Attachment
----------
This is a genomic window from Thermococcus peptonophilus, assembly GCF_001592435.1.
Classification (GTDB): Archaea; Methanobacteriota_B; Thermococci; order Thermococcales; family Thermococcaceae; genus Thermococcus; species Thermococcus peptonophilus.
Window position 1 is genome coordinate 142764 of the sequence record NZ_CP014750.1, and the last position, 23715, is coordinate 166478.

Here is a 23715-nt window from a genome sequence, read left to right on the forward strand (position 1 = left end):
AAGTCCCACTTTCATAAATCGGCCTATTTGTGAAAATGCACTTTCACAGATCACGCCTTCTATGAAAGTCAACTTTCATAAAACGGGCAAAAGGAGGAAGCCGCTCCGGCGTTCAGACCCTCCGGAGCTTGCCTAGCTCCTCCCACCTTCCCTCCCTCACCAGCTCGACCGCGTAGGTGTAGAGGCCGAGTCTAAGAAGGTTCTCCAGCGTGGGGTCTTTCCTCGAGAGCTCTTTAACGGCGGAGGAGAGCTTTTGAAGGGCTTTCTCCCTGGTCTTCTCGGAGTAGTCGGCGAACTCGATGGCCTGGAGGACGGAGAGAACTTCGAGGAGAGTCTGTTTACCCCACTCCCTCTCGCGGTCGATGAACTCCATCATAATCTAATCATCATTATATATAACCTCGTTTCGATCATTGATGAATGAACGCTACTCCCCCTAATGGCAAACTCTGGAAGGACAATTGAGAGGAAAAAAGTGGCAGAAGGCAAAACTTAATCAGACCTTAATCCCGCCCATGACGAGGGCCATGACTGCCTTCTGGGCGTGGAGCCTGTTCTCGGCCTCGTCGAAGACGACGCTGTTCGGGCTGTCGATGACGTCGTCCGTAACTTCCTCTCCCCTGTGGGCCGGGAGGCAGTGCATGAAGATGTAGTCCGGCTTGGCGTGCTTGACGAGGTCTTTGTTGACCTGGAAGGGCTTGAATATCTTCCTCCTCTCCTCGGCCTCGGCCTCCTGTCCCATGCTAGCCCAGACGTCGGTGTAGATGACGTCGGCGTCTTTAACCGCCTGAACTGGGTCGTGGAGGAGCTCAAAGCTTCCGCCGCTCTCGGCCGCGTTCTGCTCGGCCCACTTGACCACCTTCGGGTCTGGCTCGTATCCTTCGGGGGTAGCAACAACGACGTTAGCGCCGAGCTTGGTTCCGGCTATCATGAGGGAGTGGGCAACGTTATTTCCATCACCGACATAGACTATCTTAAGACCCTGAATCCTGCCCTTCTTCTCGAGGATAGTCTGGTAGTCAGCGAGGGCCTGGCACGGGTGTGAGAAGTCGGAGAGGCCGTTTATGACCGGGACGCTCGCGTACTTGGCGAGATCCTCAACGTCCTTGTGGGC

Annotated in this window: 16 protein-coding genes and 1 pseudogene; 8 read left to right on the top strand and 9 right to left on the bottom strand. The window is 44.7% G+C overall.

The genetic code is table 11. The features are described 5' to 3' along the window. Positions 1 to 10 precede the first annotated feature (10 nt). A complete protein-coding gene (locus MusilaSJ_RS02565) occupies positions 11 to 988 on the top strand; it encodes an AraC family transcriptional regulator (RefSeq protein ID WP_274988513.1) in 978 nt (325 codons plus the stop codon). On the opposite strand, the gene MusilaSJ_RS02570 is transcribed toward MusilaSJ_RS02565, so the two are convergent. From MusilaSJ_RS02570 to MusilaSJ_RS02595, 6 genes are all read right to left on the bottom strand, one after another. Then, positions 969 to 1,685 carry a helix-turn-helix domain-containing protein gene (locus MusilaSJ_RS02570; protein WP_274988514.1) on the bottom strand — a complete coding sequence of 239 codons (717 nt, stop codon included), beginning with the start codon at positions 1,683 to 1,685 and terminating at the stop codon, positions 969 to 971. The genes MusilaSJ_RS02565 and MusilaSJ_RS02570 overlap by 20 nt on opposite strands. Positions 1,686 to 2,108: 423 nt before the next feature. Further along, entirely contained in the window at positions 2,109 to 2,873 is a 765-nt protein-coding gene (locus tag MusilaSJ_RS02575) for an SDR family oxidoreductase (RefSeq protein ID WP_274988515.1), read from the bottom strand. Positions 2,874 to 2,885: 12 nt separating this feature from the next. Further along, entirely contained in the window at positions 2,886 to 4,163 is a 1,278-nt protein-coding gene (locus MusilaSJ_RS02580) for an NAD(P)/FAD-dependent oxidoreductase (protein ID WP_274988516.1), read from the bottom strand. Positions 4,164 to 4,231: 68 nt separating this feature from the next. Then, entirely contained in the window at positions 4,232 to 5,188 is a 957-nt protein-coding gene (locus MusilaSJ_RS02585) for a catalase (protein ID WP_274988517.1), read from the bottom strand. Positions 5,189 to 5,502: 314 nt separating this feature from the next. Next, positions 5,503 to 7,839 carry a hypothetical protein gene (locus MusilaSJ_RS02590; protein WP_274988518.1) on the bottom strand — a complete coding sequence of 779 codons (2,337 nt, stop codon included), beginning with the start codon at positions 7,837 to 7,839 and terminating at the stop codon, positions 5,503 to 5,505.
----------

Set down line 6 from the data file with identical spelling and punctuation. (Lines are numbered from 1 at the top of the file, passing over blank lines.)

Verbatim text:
Annotated in this window: 16 protein-coding genes and 1 pseudogene; 8 read left to right on the top strand and 9 right to left on the bottom strand. The window is 44.7% G+C overall.